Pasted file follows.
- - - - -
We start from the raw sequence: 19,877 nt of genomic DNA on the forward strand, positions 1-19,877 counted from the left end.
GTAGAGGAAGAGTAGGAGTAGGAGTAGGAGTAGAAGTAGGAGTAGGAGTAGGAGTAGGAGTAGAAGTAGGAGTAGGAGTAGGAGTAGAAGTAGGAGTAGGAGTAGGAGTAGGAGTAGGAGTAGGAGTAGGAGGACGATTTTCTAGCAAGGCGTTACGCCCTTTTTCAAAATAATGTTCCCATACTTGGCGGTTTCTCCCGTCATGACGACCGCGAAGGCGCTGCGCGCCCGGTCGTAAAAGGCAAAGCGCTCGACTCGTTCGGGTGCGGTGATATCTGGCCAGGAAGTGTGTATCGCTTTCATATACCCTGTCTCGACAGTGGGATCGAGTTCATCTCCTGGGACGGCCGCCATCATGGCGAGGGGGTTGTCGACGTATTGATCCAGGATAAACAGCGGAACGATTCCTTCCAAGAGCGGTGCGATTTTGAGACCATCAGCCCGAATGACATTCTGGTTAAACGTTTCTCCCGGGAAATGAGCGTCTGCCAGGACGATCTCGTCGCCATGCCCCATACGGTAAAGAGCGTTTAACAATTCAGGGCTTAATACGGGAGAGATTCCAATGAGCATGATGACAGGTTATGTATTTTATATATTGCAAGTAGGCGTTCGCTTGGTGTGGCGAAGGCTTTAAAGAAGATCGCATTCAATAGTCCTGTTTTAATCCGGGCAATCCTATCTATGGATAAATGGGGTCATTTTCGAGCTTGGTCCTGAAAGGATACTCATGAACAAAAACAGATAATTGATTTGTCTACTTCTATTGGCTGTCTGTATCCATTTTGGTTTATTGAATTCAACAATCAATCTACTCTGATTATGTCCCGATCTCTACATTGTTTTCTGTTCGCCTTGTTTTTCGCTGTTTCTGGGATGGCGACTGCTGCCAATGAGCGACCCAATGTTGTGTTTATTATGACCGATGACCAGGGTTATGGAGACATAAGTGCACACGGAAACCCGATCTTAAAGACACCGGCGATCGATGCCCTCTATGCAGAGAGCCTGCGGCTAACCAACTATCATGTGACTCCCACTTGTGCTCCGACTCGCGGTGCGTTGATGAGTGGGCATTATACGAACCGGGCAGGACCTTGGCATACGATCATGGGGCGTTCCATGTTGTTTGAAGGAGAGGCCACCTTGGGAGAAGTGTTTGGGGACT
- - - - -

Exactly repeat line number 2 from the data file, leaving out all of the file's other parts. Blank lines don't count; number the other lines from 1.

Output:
GTAGAGGAAGAGTAGGAGTAGGAGTAGGAGTAGAAGTAGGAGTAGGAGTAGGAGTAGGAGTAGAAGTAGGAGTAGGAGTAGGAGTAGAAGTAGGAGTAGGAGTAGGAGTAGGAGTAGGAGTAGGAGTAGGAGGACGATTTTCTAGCAAGGCGTTACGCCCTTTTTCAAAATAATGTTCCCATACTTGGCGGTTTCTCCCGTCATGACGACCGCGAAGGCGCTGCGCGCCCGGTCGTAAAAGGCAAAGCGCTCGACTCGTTCGGGTGCGGTGATATCTGGCCAGGAAGTGTGTATCGCTTTCATATACCCTGTCTCGACAGTGGGATCGAGTTCATCTCCTGGGACGGCCGCCATCATGGCGAGGGGGTTGTCGACGTATTGATCCAGGATAAACAGCGGAACGATTCCTTCCAAGAGCGGTGCGATTTTGAGACCATCAGCCCGAATGACATTCTGGTTAAACGTTTCTCCCGGGAAATGAGCGTCTGCCAGGACGATCTCGTCGCCATGCCCCATACGGTAAAGAGCGTTTAACAATTCAGGGCTTAATACGGGAGAGATTCCAATGAGCATGATGACAGGTTATGTATTTTATATATTGCAAGTAGGCGTTCGCTTGGTGTGGCGAAGGCTTTAAAGAAGATCGCATTCAATAGTCCTGTTTTAATCCGGGCAATCCTATCTATGGATAAATGGGGTCATTTTCGAGCTTGGTCCTGAAAGGATACTCATGAACAAAAACAGATAATTGATTTGTCTACTTCTATTGGCTGTCTGTATCCATTTTGGTTTATTGAATTCAACAATCAATCTACTCTGATTATGTCCCGATCTCTACATTGTTTTCTGTTCGCCTTGTTTTTCGCTGTTTCTGGGATGGCGACTGCTGCCAATGAGCGACCCAATGTTGTGTTTATTATGACCGATGACCAGGGTTATGGAGACATAAGTGCACACGGAAACCCGATCTTAAAGACACCGGCGATCGATGCCCTCTATGCAGAGAGCCTGCGGCTAACCAACTATCATGTGACTCCCACTTGTGCTCCGACTCGCGGTGCGTTGATGAGTGGGCATTATACGAACCGGGCAGGACCTTGGCATACGATCATGGGGCGTTCCATGTTGTTTGAAGGAGAGGCCACCTTGGGAGAAGTGTTTGGGGACT